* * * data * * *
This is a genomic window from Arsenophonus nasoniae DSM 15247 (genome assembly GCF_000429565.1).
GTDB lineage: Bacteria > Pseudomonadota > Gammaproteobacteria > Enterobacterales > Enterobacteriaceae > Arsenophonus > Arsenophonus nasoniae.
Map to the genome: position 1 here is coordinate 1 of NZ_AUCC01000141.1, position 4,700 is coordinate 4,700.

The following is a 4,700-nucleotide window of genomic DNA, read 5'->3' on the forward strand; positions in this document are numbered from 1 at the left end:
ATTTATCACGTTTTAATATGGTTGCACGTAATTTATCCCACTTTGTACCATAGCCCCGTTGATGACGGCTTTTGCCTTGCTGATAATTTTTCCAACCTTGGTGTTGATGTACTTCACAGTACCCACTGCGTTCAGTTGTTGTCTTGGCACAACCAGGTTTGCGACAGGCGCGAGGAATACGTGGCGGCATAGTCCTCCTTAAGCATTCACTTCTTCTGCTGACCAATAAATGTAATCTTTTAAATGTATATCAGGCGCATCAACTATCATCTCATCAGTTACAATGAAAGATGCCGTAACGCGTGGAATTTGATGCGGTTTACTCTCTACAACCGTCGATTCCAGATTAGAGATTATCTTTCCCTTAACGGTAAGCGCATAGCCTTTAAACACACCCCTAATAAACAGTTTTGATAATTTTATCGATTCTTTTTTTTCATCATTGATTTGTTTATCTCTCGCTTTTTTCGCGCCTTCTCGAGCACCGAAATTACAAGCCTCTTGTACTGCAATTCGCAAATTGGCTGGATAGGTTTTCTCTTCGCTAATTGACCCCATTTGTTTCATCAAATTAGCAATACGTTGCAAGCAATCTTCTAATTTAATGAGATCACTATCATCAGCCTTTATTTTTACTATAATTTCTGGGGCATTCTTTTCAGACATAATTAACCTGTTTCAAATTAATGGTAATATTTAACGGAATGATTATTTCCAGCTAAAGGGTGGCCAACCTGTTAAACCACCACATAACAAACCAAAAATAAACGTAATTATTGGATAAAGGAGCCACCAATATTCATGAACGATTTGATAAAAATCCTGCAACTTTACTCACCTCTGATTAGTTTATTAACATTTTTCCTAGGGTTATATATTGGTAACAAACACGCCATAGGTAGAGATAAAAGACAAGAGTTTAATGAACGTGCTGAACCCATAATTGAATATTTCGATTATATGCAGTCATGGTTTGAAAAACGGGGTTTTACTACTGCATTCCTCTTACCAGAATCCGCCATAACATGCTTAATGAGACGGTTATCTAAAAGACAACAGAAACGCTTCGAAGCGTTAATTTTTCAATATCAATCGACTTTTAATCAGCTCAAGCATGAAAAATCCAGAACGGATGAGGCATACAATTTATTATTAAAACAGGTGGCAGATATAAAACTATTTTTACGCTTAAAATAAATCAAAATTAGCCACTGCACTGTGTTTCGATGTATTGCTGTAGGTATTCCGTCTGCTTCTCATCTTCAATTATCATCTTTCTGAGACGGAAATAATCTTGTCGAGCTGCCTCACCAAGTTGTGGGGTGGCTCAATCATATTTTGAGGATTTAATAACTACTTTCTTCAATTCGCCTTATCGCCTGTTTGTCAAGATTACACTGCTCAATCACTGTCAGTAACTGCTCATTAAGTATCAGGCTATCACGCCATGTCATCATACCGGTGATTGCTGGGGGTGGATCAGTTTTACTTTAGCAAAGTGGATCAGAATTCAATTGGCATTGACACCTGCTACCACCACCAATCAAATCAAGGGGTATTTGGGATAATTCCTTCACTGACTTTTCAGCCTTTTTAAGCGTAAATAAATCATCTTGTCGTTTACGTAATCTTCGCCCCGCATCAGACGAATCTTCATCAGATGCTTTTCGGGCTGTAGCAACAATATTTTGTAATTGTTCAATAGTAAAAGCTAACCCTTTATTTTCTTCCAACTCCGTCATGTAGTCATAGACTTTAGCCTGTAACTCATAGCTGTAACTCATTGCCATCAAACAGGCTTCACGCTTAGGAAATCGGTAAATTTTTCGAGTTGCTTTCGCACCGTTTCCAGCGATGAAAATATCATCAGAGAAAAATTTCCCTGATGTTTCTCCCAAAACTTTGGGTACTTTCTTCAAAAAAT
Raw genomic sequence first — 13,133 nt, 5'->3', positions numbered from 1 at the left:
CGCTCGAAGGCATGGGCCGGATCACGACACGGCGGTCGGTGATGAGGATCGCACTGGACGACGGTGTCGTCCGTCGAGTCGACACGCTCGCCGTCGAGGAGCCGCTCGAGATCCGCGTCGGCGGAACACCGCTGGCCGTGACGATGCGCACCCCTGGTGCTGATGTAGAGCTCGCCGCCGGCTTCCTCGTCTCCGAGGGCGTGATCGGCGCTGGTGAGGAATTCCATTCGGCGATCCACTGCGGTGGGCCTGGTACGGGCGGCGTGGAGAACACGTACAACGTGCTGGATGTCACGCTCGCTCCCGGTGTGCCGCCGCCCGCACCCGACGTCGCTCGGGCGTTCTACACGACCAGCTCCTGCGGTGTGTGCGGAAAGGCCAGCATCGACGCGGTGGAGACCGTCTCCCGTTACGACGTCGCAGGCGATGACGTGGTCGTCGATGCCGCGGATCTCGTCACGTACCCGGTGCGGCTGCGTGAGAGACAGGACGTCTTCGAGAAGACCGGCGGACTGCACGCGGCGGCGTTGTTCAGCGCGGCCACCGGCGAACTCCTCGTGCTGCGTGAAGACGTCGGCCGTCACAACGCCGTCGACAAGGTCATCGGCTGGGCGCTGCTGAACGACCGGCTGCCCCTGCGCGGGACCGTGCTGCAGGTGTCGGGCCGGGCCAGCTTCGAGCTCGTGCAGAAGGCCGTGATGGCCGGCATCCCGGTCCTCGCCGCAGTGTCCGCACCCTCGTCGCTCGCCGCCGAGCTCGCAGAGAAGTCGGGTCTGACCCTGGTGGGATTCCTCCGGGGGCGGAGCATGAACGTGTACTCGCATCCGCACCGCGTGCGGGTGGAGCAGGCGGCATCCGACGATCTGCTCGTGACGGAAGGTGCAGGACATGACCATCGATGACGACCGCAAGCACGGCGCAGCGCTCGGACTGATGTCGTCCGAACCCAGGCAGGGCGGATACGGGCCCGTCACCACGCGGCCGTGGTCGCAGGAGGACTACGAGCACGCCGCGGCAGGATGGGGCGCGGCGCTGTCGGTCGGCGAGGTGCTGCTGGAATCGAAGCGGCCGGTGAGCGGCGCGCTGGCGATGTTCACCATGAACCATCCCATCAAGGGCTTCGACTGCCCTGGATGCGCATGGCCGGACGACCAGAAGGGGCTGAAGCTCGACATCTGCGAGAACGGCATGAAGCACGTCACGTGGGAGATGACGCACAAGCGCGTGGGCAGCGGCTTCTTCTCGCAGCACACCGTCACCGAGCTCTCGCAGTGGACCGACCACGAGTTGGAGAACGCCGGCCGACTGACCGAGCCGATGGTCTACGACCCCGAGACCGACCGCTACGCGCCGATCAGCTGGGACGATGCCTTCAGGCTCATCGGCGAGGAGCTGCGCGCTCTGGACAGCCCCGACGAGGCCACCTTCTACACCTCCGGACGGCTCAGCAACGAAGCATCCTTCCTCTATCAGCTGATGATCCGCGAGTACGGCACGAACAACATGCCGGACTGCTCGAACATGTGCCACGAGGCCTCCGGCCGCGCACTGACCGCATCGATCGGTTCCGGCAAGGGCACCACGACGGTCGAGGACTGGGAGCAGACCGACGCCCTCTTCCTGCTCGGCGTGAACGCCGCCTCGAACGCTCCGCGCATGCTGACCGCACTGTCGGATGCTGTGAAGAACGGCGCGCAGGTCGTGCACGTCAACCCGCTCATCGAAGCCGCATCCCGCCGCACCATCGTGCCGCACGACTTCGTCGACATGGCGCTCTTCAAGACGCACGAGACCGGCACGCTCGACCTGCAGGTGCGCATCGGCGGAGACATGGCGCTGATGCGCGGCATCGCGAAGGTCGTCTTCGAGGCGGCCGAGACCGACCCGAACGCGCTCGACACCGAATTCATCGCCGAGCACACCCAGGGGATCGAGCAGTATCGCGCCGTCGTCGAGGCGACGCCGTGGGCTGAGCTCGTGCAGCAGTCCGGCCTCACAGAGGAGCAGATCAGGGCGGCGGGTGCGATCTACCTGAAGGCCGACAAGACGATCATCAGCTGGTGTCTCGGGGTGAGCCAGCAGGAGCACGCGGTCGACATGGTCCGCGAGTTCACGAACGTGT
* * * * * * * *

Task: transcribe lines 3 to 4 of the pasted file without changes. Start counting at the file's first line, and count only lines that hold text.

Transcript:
Map to the genome: position 1 here is coordinate 1 of NZ_AUCC01000141.1, position 4,700 is coordinate 4,700.

The following is a 4,700-nucleotide window of genomic DNA, read 5'->3' on the forward strand; positions in this document are numbered from 1 at the left end: